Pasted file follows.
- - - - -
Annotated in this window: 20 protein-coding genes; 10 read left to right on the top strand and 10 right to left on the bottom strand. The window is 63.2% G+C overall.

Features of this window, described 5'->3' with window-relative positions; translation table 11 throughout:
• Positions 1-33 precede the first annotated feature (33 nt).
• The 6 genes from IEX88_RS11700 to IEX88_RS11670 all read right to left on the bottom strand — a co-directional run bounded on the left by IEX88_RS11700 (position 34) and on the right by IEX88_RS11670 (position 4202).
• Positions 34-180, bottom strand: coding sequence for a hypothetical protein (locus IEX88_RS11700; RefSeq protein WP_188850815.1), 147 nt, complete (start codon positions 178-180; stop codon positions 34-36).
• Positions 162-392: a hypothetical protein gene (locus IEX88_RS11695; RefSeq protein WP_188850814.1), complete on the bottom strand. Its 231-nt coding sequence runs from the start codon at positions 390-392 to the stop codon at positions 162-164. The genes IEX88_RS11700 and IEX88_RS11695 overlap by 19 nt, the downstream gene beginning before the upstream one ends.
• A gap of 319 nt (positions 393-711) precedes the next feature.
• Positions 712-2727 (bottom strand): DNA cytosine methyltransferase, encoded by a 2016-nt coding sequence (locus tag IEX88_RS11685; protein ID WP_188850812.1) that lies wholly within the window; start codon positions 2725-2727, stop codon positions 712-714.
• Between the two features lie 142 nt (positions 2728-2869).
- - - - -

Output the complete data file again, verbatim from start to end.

Annotated in this window: 20 protein-coding genes; 10 read left to right on the top strand and 10 right to left on the bottom strand. The window is 63.2% G+C overall.

Features of this window, described 5'->3' with window-relative positions; translation table 11 throughout:
• Positions 1-33 precede the first annotated feature (33 nt).
• The 6 genes from IEX88_RS11700 to IEX88_RS11670 all read right to left on the bottom strand — a co-directional run bounded on the left by IEX88_RS11700 (position 34) and on the right by IEX88_RS11670 (position 4202).
• Positions 34-180, bottom strand: coding sequence for a hypothetical protein (locus IEX88_RS11700; RefSeq protein WP_188850815.1), 147 nt, complete (start codon positions 178-180; stop codon positions 34-36).
• Positions 162-392: a hypothetical protein gene (locus IEX88_RS11695; RefSeq protein WP_188850814.1), complete on the bottom strand. Its 231-nt coding sequence runs from the start codon at positions 390-392 to the stop codon at positions 162-164. The genes IEX88_RS11700 and IEX88_RS11695 overlap by 19 nt, the downstream gene beginning before the upstream one ends.
• A gap of 319 nt (positions 393-711) precedes the next feature.
• Positions 712-2727 (bottom strand): DNA cytosine methyltransferase, encoded by a 2016-nt coding sequence (locus tag IEX88_RS11685; protein ID WP_188850812.1) that lies wholly within the window; start codon positions 2725-2727, stop codon positions 712-714.
• Between the two features lie 142 nt (positions 2728-2869).